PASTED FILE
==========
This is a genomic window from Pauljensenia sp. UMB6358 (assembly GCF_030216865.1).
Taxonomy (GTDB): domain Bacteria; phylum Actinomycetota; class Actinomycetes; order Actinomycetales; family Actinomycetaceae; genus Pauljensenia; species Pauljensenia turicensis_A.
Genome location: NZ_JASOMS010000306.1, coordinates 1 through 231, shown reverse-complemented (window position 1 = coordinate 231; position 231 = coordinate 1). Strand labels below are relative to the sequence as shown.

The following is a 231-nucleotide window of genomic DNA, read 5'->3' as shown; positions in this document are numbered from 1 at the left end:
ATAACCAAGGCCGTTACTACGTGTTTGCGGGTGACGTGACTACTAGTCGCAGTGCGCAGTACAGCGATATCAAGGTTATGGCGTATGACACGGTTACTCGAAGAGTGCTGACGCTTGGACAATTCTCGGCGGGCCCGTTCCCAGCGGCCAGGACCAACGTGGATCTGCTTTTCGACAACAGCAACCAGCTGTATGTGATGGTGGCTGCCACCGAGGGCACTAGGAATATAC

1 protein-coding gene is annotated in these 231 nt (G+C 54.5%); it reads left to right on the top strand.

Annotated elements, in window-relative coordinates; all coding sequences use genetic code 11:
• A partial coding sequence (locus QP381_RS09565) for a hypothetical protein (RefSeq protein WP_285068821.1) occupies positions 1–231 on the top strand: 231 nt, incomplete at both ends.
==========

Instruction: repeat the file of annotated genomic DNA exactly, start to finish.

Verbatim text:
This is a genomic window from Pauljensenia sp. UMB6358 (assembly GCF_030216865.1).
Taxonomy (GTDB): domain Bacteria; phylum Actinomycetota; class Actinomycetes; order Actinomycetales; family Actinomycetaceae; genus Pauljensenia; species Pauljensenia turicensis_A.
Genome location: NZ_JASOMS010000306.1, coordinates 1 through 231, shown reverse-complemented (window position 1 = coordinate 231; position 231 = coordinate 1). Strand labels below are relative to the sequence as shown.

The following is a 231-nucleotide window of genomic DNA, read 5'->3' as shown; positions in this document are numbered from 1 at the left end:
ATAACCAAGGCCGTTACTACGTGTTTGCGGGTGACGTGACTACTAGTCGCAGTGCGCAGTACAGCGATATCAAGGTTATGGCGTATGACACGGTTACTCGAAGAGTGCTGACGCTTGGACAATTCTCGGCGGGCCCGTTCCCAGCGGCCAGGACCAACGTGGATCTGCTTTTCGACAACAGCAACCAGCTGTATGTGATGGTGGCTGCCACCGAGGGCACTAGGAATATAC

1 protein-coding gene is annotated in these 231 nt (G+C 54.5%); it reads left to right on the top strand.

Annotated elements, in window-relative coordinates; all coding sequences use genetic code 11:
• A partial coding sequence (locus QP381_RS09565) for a hypothetical protein (RefSeq protein WP_285068821.1) occupies positions 1–231 on the top strand: 231 nt, incomplete at both ends.